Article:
Aside from horror at our economic suicide, my early interest in the coronavirus epidemic was piqued by the data coming out of the Diamond Princess, and in particular that so many people didn’t get infected and there were so many asymptomatic cases, notwithstanding the strong skew toward older age among the passengers. Another ship study reflects the same issues. (Ship Study) This was an Antarctic cruise (which I have taken, quite an experience) with 128 passengers and 95 crew members. Although age data is not given, the passengers likely were quite a bit older than the general population and the crew younger. Passengers and crew had been screened for symptoms prior to departure and there was daily temperature testing. The voyage started out fine in mid-March, but a passenger came down with a fever 8 days into the cruise. People were immediately isolated and other precautions taken and the cruise was terminated. Three more people showed symptoms on each of days 10, 11 and 12. On reaching port everyone was tested. Out of 217 people on board at the time of testing, 128 were positive, or 59%. Interestingly, there were 10 instances where of two passengers sharing a cabin, one tested positive and the other negative. Some of this may be false negatives, but it is unlikely they all were. Out of the persons who tested positive, 104 or 81% were asymptomatic.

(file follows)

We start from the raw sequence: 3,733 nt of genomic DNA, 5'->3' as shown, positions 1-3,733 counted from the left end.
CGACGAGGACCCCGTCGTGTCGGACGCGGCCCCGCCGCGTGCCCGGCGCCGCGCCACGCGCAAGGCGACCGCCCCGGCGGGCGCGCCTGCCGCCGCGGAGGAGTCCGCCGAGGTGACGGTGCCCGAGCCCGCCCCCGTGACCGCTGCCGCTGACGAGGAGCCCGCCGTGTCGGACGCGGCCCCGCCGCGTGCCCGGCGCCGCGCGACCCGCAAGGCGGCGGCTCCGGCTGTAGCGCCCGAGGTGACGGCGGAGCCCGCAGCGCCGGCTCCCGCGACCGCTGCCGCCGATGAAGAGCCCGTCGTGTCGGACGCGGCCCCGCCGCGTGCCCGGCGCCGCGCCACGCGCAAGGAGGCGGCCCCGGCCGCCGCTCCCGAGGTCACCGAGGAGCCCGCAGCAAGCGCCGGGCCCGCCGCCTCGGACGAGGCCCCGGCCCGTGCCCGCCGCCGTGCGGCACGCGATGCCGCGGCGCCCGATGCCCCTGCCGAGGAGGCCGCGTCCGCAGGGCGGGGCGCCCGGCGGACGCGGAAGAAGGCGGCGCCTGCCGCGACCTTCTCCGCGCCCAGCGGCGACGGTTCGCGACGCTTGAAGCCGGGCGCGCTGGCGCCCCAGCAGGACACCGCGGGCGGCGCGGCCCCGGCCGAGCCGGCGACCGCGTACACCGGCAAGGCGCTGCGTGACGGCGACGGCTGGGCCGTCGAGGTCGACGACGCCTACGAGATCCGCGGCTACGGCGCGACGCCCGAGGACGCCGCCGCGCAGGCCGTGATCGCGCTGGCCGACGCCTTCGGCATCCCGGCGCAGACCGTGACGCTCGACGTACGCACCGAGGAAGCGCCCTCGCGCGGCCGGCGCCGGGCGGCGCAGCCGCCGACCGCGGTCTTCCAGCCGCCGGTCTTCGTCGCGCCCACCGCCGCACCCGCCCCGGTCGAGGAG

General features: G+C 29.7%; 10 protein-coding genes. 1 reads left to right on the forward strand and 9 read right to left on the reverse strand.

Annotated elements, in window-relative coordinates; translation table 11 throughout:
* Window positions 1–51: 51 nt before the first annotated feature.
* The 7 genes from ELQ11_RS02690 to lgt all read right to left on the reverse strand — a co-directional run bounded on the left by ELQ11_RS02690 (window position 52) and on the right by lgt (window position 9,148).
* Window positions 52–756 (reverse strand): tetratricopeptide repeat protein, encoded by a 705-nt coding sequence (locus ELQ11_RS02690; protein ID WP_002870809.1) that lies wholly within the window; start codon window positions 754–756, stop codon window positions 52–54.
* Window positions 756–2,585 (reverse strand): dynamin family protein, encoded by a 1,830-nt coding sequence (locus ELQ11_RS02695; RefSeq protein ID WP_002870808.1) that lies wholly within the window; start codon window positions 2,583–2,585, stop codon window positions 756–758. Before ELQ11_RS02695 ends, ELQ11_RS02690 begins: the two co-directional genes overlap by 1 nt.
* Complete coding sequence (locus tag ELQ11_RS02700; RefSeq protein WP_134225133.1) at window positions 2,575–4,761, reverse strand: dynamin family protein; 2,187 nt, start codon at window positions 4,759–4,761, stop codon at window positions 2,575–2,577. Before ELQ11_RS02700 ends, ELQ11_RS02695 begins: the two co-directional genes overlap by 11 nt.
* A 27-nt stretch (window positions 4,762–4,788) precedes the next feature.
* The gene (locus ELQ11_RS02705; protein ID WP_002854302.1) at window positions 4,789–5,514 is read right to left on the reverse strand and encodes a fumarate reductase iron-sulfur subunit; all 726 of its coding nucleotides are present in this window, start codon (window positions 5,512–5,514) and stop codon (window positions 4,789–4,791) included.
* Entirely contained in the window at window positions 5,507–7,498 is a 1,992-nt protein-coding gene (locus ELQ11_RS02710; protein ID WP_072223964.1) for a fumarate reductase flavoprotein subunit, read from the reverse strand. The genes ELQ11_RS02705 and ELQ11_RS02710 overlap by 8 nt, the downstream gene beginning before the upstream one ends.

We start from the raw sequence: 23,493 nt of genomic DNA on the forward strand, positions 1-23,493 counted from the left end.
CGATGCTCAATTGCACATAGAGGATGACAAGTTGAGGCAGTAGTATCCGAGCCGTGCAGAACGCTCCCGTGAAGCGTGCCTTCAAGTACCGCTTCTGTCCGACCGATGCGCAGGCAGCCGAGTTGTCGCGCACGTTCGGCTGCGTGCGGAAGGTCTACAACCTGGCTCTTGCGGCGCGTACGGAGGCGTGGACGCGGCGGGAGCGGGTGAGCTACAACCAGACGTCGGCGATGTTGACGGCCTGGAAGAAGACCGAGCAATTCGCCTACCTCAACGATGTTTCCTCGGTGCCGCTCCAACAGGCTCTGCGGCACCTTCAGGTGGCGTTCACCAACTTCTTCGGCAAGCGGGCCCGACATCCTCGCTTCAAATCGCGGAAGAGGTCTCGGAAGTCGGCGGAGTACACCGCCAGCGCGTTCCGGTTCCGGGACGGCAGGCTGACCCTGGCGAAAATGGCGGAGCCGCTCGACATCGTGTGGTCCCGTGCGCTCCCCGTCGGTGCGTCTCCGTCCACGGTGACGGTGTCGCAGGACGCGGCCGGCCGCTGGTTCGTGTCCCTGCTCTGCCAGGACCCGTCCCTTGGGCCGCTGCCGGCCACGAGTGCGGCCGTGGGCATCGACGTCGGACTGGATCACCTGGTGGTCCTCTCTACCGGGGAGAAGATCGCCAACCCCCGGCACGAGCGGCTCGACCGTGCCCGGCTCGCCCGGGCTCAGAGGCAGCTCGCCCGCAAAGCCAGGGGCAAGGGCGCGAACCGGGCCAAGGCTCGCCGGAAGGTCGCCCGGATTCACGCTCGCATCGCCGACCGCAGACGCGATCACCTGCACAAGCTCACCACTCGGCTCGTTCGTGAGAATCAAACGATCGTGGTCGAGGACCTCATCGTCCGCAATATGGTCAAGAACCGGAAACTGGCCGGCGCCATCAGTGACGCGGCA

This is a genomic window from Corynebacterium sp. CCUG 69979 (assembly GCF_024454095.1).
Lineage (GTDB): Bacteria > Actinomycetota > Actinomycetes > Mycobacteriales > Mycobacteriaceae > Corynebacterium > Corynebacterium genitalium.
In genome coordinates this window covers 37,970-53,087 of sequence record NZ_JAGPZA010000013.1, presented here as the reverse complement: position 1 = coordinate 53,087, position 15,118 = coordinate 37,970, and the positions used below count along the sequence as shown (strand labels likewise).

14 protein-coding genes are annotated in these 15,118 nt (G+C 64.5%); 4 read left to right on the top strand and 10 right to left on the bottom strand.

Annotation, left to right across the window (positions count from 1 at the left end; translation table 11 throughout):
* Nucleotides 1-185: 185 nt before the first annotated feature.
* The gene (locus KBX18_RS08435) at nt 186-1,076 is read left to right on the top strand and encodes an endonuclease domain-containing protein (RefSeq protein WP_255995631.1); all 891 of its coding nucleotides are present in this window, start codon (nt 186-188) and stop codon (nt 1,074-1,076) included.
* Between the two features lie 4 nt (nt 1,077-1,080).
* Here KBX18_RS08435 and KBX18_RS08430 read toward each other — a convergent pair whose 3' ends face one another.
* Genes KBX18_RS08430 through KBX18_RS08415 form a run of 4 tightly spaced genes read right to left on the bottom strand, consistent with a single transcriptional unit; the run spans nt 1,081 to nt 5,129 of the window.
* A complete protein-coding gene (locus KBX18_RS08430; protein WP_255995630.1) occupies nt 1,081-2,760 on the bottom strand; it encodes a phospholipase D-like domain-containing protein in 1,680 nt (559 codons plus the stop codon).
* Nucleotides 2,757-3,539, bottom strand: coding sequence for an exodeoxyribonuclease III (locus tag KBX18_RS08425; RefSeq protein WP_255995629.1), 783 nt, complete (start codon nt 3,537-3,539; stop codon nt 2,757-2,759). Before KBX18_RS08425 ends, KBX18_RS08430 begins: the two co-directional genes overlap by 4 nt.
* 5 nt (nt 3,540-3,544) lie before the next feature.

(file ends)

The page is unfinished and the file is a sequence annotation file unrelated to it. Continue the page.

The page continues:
So once again we see that even under conditions conducive to constant, heavy exposure to the virus, a large percent of people do not get infected and a of those who do, the vast majority are asymptomatic. And again, this in a likely older population. I continue to be astounded by our politicians, and many supposed public health experts, who are just ignoring obviously important data and research in making decisions.